The one condition on man’s part upon which this gift of God rests is that faith of which James has been speaking (vs. 6). This again is an echo of Jesus’ teaching (Matthew 21:22; Mark 11:24). It had found expression in his ministry of healing on numerous occasions (Mark 2:5; Mark 5:34; Mark 10:52; Luke 7:9). The Gospels record the fact that when the response of faith was not present Jesus was unable to perform his saving works (Mark 6:5-6).
To make faith rather than works the normative response of man toward God’s revelation represents a Christian recovery of the prophetic teaching and is not to be found in the Jewish literature contemporary with the beginnings of the Christian Church. It represents a major stress of Paul (see Romans 4; Galatians 3). It was accepted also in the earliest days of the Church (Acts 3:16; Acts 6:5; Acts 11:24). The comparison of one who "doubts" to "a wave of the sea that is driven and tossed by the wind" comes nearest to Paul’s description of the doubter in Ephesians 4:14. The Greek word translated "double-minded" (vs. 7) is a natural description of a person characterized by ambivalence, one "unstable in all his ways."
Salvation (the Crown of Life)— God’s Gift (1:9-18)
Not to Be Confused with One’s Earthly Lot (1:9-11)
Like the Old Testament prophetic writings, the Christian faith early had much to say relative to a proper scale of values, and the Church followed its Master in an earnest endeavor to set men’s minds right at this point. "Treasures on earth" were set over against "treasures in heaven" (Matthew 6:19-21), the carnal opposite the spiritual (1 Corinthians 3:1-4; see also Luke 16:19-31). The "rich man" would find it difficult "to enter the kingdom of God" (Mark 10:25), and the rich church would hear its Lord say, "I will spew you out of my mouth" (Revelation 3:16). This is not to say that the rich man would be condemned for his riches or the poor man accepted for his poverty. It was a mere matter of fact that "not many . . . wise according to worldly standards, not many . . . powerful, not many ... of noble birth" had been chosen by God to become members of Christ’s Church (1 Corinthians 1:26-28). Outside Palestine, at least, most early Christians had previously been slaves (1 Corinthians 7:21-24; 1 Corinthians 12:13). The present passage and James 2:2-7, however, suggest that a rich minority already were to be found in the Church.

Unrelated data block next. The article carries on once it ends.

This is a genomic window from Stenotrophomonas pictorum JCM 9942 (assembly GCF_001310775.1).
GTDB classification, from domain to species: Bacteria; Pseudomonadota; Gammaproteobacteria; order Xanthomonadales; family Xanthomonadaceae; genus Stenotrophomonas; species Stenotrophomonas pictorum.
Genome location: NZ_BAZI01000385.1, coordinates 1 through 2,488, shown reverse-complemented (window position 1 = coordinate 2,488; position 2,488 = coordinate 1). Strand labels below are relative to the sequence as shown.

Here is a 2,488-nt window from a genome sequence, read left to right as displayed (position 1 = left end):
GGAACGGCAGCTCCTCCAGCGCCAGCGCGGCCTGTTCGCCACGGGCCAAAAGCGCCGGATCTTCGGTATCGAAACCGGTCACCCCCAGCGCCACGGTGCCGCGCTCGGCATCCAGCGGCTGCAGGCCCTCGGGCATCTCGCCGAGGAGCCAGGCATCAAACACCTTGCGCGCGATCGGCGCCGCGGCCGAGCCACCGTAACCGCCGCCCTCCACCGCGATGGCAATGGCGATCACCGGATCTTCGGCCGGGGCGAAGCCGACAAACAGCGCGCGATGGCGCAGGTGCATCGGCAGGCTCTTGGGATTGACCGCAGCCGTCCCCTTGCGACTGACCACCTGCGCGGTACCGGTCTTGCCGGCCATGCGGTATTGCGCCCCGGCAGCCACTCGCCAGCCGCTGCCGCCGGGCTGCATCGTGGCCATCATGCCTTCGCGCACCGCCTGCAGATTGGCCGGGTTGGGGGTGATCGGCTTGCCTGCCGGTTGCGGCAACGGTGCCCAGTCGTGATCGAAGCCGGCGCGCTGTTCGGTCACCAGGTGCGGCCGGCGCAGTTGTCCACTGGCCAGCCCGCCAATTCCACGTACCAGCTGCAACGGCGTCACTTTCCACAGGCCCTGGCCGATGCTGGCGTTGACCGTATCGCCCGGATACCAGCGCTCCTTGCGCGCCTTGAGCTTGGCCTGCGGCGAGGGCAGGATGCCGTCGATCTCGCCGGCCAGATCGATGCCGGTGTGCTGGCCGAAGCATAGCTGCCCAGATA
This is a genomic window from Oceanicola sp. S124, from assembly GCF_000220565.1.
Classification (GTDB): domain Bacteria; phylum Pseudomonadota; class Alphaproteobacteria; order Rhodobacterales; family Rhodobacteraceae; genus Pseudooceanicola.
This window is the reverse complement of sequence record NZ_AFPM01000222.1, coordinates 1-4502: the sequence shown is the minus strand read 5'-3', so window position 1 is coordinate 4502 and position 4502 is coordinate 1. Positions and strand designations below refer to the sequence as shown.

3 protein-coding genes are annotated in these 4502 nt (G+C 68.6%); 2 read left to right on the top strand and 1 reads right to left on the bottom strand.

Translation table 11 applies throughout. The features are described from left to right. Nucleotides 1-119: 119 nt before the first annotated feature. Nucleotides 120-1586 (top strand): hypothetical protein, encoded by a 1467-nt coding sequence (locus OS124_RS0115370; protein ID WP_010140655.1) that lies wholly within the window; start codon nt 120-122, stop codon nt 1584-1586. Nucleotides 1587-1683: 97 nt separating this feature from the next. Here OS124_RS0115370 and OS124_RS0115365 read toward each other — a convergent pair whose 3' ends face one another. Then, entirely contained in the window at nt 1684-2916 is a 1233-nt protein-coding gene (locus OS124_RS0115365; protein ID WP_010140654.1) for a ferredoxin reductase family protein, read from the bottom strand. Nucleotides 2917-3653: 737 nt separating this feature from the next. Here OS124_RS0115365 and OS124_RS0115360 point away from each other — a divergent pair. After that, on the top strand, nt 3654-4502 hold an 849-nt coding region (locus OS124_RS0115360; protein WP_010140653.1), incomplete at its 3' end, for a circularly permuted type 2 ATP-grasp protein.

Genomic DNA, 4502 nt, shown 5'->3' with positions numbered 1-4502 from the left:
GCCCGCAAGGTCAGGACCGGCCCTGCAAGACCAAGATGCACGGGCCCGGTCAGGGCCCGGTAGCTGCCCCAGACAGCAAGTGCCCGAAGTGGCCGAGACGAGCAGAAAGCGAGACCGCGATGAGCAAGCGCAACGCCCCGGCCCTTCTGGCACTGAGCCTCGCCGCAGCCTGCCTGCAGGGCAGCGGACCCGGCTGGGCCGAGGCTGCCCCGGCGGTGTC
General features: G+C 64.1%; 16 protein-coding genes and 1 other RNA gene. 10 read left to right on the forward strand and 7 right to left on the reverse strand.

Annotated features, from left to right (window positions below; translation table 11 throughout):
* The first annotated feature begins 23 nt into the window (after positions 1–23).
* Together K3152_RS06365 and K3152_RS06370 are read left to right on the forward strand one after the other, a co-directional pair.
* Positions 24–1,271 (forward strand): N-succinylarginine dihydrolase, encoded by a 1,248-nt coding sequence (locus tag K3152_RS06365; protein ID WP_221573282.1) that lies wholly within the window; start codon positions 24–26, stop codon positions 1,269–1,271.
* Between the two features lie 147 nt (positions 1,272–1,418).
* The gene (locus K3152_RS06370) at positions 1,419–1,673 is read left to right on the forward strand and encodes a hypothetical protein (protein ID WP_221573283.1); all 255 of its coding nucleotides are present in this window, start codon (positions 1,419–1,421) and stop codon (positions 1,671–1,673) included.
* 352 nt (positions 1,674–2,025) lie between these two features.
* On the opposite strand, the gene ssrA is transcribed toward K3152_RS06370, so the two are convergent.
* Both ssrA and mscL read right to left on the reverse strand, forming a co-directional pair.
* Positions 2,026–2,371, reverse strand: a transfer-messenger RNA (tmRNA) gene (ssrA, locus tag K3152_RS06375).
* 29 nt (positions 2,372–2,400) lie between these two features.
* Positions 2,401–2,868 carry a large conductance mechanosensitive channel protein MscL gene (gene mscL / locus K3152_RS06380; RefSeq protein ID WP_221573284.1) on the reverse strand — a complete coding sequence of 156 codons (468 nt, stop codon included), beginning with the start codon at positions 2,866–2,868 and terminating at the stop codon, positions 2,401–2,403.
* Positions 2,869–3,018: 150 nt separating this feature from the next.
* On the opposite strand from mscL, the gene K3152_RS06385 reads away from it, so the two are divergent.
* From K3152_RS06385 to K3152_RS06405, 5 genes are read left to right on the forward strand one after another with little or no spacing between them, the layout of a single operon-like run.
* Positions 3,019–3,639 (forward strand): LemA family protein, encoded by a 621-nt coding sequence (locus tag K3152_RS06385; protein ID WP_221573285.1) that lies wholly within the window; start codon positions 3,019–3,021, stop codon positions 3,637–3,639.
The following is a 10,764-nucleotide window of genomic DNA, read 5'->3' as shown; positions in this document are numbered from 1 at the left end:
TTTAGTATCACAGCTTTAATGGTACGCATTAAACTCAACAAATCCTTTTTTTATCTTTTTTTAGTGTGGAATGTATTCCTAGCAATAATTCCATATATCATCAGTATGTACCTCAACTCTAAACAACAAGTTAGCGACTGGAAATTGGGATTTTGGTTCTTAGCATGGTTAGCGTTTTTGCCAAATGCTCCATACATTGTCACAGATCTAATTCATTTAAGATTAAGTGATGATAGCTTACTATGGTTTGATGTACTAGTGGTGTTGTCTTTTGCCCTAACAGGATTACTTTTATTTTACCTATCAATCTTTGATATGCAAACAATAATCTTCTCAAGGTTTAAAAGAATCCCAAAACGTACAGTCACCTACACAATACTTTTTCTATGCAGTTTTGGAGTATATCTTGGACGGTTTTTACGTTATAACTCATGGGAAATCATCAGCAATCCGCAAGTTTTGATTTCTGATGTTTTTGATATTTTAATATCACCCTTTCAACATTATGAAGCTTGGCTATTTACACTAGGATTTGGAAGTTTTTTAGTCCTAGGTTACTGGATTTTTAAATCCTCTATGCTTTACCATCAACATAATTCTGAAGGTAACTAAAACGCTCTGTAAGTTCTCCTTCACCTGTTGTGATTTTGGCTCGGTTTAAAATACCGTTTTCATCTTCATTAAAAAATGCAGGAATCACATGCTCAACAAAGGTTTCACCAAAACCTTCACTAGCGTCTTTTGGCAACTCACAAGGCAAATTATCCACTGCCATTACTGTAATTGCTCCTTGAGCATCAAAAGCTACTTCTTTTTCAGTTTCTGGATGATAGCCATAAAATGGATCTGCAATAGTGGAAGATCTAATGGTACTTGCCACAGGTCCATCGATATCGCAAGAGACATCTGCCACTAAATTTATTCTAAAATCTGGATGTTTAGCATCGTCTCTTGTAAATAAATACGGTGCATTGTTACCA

James’ present point, however, is that in the Christian brotherhood such distinctions do not count, for before the Lord of life they do not (see James 2:5). It is true of the Christian who is rich, as of other rich men, that "like the flower of the grass . . . will the rich man fade away in the midst of his pursuits" (vss. 10-11). That "you can’t take it with you" is no less applicable to the Christian than to another.
In the Christian brotherhood a point of view transcending such monetary distinctions is secured. There is in this fellowship a leveling process at work which results in "exaltation" for the "lowly brother," and equally in "humiliation" for "the rich" one. This teaching is identical with that of Paul (Galatians 3:28; Colossians 3:11). But it also finds a real affinity with Isaiah 40:6-8, where the transitory nature of "all flesh" is contrasted with "the word of our God" which "will stand for ever." The thought of the creative and powerful "word of truth" is only a few verses away from this passage in James (vss. 18-21) and may have arisen from the association of ideas in the prophetic passage cited. But there are also parallels between James’ teaching here and Jesus’ parable of the Sower (Matthew 13:3-9), for example, "the sun . . . with its scorching heat," the withering of the grass, and the falling of its flower.
Assured by God’s Loving Promise (1:12)
James now returns to the positive attitudes taken up in verses 2-4 with respect to trials or temptations. The comments made on the former passage apply in general to verse 12 as well.
Two new thoughts which appear to go beyond those in verses 2-4 are: (1) That the maturity spoken of in verse 12 is to be equated with receiving "the crown of life," that is, the crown which is life. In the contemporary culture a crown (chaplet, diadem) stood either for authority, as in the case of kings, or for achievement or victory, as in athletic contests (1 Corinthians 9:25) and in the "triumph" given to a returning conqueror. In the latter case, the crown was roughly the equivalent of a medal of distinction or an athletic cup with us. It is probably the latter idea that is present here; life is the crown or medal granted to him who attains maturity, or, better, it is the maturity itself. (2) That "God has promised" this crown "to those who love him" is also a new thought in the letter. Its equivalent elsewhere is to be found only in Revelation 2:10, and there faithfulness rather than love is the condition of the crown’s reception. That God gives promises on this condition is, however, a biblical idea (Exodus 20:6; Deuteronomy 7:9).